Although now considered one of the prime Monster Roster painters, Nancy Spero (1926–2009) chafed at the association, saying, “It wasn’t really my aesthetic; too much of a brute thing. I was moved by the German Expressionists, but not in the Monster Roster way.”
She showed her Chicago era works in a 1958 two-person show at Indiana University, achieved first major success in Paris, and by the 1960s was making fierce feminist drawings and paintings. “We saw how women artists had been ‘left out’ of the discourse,” she said. “Our work was less valuable as it lacked the authority of the male persona as creator.”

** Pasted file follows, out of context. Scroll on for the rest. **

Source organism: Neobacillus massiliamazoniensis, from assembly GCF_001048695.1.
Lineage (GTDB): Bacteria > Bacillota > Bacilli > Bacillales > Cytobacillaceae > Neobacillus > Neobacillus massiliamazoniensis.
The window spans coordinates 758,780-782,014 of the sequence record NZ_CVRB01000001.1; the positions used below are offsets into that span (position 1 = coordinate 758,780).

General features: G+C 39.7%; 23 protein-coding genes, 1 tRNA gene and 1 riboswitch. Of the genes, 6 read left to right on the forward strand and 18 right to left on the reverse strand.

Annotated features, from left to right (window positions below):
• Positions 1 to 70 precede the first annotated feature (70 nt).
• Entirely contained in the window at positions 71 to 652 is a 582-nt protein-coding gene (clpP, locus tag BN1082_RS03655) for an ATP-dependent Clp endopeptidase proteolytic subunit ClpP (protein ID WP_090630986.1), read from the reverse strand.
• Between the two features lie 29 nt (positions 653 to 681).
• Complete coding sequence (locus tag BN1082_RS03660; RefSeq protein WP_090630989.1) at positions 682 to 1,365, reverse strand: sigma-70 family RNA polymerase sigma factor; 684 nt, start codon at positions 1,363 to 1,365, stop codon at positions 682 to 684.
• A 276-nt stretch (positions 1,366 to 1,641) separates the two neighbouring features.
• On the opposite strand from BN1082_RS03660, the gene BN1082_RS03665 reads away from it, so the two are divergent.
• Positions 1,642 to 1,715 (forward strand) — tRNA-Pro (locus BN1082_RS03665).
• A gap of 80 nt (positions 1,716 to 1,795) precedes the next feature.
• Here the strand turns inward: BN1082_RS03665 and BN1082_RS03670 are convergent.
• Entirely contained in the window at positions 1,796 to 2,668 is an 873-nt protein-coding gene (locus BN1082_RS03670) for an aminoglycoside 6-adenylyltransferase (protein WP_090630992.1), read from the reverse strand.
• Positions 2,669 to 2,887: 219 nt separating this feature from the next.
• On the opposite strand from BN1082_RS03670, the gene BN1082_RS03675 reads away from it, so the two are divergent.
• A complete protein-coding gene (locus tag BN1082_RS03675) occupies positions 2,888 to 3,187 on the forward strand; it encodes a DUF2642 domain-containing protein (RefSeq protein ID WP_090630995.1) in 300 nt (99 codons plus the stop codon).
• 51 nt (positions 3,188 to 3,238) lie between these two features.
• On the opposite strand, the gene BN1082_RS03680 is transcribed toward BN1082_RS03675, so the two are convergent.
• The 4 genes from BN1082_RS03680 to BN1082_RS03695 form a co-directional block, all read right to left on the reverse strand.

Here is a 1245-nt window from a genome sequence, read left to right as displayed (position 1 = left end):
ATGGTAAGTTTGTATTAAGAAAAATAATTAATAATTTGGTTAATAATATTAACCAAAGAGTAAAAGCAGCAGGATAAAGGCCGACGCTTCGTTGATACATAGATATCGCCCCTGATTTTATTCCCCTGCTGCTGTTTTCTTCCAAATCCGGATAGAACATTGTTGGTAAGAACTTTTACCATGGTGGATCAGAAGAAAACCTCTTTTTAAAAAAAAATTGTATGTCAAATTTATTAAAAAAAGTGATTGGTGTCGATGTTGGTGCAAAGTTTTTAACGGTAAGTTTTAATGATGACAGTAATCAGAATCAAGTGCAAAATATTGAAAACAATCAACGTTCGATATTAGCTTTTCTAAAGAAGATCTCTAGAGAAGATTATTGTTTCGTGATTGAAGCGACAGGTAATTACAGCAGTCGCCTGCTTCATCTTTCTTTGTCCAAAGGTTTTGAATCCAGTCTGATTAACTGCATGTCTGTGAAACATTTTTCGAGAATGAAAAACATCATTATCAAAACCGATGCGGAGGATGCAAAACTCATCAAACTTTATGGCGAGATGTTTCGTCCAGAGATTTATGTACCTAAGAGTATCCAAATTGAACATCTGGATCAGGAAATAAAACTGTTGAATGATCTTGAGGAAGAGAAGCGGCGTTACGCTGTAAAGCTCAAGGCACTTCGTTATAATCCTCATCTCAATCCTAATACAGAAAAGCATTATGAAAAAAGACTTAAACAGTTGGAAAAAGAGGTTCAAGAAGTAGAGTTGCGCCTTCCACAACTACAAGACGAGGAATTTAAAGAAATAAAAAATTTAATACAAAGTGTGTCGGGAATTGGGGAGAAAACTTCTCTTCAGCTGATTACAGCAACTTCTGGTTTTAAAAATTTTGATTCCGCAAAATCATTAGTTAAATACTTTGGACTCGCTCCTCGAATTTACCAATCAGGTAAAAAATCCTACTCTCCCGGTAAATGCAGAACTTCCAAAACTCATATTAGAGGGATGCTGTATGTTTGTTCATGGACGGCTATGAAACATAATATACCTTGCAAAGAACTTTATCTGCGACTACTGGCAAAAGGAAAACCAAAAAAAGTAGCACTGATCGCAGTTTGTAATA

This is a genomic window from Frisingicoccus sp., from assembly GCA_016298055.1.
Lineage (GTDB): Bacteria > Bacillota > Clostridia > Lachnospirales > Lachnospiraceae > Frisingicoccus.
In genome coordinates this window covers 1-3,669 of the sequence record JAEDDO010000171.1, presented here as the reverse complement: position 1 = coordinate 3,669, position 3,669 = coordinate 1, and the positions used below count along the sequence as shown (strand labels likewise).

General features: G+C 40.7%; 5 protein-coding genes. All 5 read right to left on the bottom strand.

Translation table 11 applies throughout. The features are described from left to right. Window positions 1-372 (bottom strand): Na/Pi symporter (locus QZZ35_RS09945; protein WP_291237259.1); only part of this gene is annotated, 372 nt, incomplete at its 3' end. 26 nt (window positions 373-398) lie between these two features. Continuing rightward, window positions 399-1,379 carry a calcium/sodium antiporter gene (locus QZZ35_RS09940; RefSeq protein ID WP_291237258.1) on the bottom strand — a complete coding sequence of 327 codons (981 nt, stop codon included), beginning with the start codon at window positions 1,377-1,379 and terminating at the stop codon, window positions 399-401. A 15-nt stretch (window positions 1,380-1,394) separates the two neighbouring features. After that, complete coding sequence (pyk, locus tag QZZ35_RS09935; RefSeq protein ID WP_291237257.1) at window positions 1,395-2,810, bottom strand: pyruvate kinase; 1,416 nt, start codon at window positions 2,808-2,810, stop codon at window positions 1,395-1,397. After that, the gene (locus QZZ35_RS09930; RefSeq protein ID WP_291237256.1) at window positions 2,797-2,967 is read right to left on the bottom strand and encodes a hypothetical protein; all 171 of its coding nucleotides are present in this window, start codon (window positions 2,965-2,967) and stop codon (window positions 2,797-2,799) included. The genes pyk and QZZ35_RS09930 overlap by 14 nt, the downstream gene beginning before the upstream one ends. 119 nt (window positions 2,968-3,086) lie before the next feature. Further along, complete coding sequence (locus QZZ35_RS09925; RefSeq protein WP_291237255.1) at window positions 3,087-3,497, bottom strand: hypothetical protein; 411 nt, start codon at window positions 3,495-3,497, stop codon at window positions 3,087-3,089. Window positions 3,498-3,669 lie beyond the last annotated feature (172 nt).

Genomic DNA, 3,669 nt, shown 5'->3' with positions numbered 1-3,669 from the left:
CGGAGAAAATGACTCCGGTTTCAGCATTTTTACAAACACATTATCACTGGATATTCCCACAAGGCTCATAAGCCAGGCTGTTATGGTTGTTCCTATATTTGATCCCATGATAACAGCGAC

Nancy Spero, quoted in “On the Other Side of the Mirror: A Conversation with Robert Enright,” Codex Spero: Nancy Spero—Selected Writings and Interviews, 1950–2008, ed. Roel Arkesteijn (Amsterdam: Roma, 2008), p. 28.
 Nancy Spero, quoted in Katy Kline and Helaine Posner, Leon Golub and Nancy Spero: War and Memory, exh. cat. (Cambridge, MA: MIT List Visual Art Center, 1994), p. 22.
This text was adapted from John Corbett’s “Introducing: The Roster” in the Monster Roster exhibition catalogue.